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Today's News

  • News staffers win Society of Professional Journalism awards

    From staff reports
    Anderson News staff members were recognized at the Louisville Chapter of the Society of Professional Journalists awards banquet Thursday night.
    News editor Meaghan Downs took first place in Feature Writing with her story, “A Promise to God.”
    Sports editor John Herndon took first place in Sports Writing, Non-Metro and Community papers, with his entry that included several articles and columns. It is the sixth consecutive year Herndon has been recognized for his sports writing by the Society.

  • Yard sale items needed to help man injured in wreck

    The family of a Beaver Lake Road resident injured June 19 when his van smashed into some trees near his home is asking for items to be donated for a yard sale to help raise funds for him and his pregnant wife.
    Shannon Hall, 44, sustained serious injuries in the wreck and had to be airlifted to University of Kentucky Medical Center, according to his sister, Tonia Chilton.
    Both of Hall’s lungs were punctured in the wreck. He also sustained a broken arm, 11 broken ribs, a fractured spine and lacerations to his face, his sister said.

  • Organic isn’t always certified organic

    I love a good rainstorm, especially at night.
    We sure got some rain last week. The night of the big blow I ended up with over 2 1/2 inches. It thundered and rumbled and lit up the sky and I slept like a baby. In Arizona, I sometimes used a CD of rainstorms to help me fall asleep. Arizona rarely has what we call thunderstorms. It is a desert.

  • Support, understand teenagers in distress

    Teens in distress need support and understanding from family members and other trusted adults.
    Whether you are a parent, grandparent or other trusted adult, you may be someone who cares about a teen who harms himself/herself.
    This behavior is very distressing for the adult who cares for the teen. The purpose of this column is to help the trusted adult know how to best help the teen who self-harms.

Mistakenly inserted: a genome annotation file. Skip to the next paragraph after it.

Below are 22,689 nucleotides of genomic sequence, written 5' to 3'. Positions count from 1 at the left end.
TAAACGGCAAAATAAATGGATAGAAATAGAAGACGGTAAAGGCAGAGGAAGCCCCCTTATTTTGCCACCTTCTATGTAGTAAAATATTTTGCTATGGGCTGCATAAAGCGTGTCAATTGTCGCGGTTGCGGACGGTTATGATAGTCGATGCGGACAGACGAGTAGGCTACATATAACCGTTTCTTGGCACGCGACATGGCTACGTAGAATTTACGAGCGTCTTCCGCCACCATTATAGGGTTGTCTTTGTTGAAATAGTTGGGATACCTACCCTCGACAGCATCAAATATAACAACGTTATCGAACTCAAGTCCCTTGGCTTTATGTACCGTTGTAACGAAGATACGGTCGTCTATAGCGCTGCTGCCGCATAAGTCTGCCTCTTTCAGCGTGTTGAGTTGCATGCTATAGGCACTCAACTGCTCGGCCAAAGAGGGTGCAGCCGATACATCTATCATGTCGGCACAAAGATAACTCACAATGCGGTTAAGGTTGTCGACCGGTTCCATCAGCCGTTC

This is also the topic of the Family Caregiver Health Bulletin for July 2013. I encourage you to read it on the Anderson County Extension Office website.

  • Taxpayers deserve squeaky clean audit

    Last Tuesday’s fiscal court meeting served as the perfect example of why Anderson County continues to receive remarkably poor state audits (see A1).
    During a routine vote to approve budget transfers, Magistrate David Ruggles questioned why some figures being proposed by Treasurer Dudley Shryock didn’t appear to add up.
    Shryock tried several times to explain what was being proposed, but Ruggles simply didn’t understand what he was talking about.

  • Mitchell names Glass interim high school principal

    Chris Glass was named interim principal of Anderson County High School by Superintendent Sheila Mitchell after the school’s site-based decision making council decided to use an interim principal for the coming school year, the district announced.
    Glass, a 1993 graduate of the school, served three years as an associate principal and just completed his 12th year as a teacher and administrator, according to the news release.
    Glass replaces outgoing principal Ronnie Fields, who earlier this year accepted a position with the district’s central office.

  • Painting with pollen

    The semi-trailer stuffed with flowers would never be able to climb the hill.   
    David Kirchhoff and Mort Morss had hired five tractor-trailers — stacked five levels high with thousands of their prize-winning daylily hybrids — to follow them one by one, week by week from Florida to their new business location in Lawrenceburg.  
    The steep gravel drive off Gilberts Creek Road proved to be as insurmountable an ascent as climbing a mountain.  

  • Audits show taxpayers purchased Creatine for inmates

    A pair of state audits released last week show that Anderson County taxpayers purchased muscle building powder, urinary pain relief tablets, unnecessarily paid sales tax on numerous occasions and revealed a rash of other problems.
    Despite being classified by state Auditor Adam Edelen as “clean,” the 2011 and 2012 audits of the Anderson County Fiscal Court reveal issues ranging from how county employees handle cash to credit card purchases that were “unreasonable and/or unnecessary to the purpose of any county business,” according to the report.

  • Pool party on hold as fiscal court seeks bids

    The Anderson County Fiscal Court voted Tuesday  morning to advertise for bids for a swimming facility, but not actually build it.
    By a 4-1 vote, magistrates approved soliciting bids for a proposed $2.8 million facility that will include a water slide, diving boards, splash park area and other features.
    That vote means only that the fiscal court will receive bids, and a separate vote is still required to actually approve building the facility.

  • Scalded inmate files federal suit against county

    A former Lawrenceburg resident has filed a federal lawsuit against Anderson County, its judge-executive, jailer and others claiming that he was burned by another inmate while incarcerated at the Shelby County Detention Center.